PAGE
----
Yet --  vae mihi ! -- the Momentum that had been accumulated (integrating the Impulse over the Interval)  was quickly spent, not sufficing to propel me even so far as the second paragraph, before, with a groan, and tired of life, I let the volume drop with nerveless fingers.

Hours later, coming to my senses, I found the item on the floor, among detritus, and -- unaccountably -- the usquebaugh-bottle empty, as though having been meanwhile  consumed by some leprechaun.   Retrieving the former  from amidst the flotsam,  I idly turned to the inside-back-cover, and discovered a quotation that, many years ago, I had written-in in pen, from William Empson, who, in his celebrated work of literary-linguistic criticism, The Structure of Complex Words, calls Finnegan’s Wake “a titanic corpse”, and puts his finger on what Jeeves would call the “res”:

The trouble about the double meanings in Finnegan’s Wake is that, since they are wholly artificial, one cannot tell which way round  they are meant to go.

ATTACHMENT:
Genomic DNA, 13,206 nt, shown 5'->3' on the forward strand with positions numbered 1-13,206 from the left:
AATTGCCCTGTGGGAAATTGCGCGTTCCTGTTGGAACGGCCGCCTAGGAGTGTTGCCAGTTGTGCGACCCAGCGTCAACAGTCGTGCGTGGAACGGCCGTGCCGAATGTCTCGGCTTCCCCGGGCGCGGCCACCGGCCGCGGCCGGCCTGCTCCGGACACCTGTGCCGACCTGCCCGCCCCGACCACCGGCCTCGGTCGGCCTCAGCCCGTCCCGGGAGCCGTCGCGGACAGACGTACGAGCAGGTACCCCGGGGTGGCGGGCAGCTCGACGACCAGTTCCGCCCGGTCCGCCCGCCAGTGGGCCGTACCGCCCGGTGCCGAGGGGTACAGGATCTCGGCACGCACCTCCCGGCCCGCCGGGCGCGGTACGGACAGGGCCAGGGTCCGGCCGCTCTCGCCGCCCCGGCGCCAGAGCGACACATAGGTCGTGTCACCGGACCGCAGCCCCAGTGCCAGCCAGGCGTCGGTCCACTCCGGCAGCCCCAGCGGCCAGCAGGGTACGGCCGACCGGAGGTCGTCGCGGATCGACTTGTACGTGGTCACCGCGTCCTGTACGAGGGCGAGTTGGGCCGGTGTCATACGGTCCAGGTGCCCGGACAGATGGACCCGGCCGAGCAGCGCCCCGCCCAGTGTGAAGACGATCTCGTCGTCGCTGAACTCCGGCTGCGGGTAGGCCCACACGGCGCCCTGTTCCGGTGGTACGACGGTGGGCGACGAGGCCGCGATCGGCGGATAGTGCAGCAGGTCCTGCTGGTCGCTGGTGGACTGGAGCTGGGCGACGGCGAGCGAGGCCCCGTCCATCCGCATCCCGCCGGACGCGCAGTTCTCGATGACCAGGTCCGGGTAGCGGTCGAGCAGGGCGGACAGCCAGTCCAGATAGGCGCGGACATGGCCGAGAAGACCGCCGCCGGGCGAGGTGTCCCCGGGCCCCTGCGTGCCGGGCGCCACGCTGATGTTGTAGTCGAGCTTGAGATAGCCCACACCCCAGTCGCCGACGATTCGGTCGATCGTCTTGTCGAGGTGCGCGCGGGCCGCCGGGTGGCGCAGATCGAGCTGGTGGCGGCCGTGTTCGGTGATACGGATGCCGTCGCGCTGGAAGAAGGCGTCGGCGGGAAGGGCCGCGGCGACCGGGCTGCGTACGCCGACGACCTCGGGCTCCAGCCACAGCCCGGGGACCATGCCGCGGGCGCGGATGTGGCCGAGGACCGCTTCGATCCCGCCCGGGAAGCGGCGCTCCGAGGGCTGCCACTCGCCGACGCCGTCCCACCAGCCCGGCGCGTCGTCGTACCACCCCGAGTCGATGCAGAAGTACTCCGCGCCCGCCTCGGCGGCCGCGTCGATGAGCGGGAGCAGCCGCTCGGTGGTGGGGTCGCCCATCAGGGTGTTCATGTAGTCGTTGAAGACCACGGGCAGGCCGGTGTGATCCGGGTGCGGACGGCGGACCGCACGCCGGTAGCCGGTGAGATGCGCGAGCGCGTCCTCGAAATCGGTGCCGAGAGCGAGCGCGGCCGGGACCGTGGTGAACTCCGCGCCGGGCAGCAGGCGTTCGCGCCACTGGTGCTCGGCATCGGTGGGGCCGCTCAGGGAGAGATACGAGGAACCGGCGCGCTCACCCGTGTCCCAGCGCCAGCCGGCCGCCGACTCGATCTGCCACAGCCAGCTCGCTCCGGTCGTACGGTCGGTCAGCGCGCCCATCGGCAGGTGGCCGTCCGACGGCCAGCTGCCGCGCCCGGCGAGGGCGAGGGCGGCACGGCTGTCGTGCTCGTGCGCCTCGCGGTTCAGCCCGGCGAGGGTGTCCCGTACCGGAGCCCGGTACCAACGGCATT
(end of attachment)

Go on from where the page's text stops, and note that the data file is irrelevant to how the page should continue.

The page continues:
Here matters might well have remained, save that, beside it on the shelves, was a companion volume from Viking, A Skeleton Key to Finnegan’s Wake,  by Joseph Campbell and H. M. Robinson.  Book-length itself, it is a sort of Thinking Man’s Cliff Notes.  I had (decades ago) once read through about a chapter of it, then let it lie;  and now I took up the volume again, to see what excuse these gentlemen might be able to make, for the hundreds of pages of trickylinguistic gibberish, of which I had shortly before  waded through but a pageful, before drowning.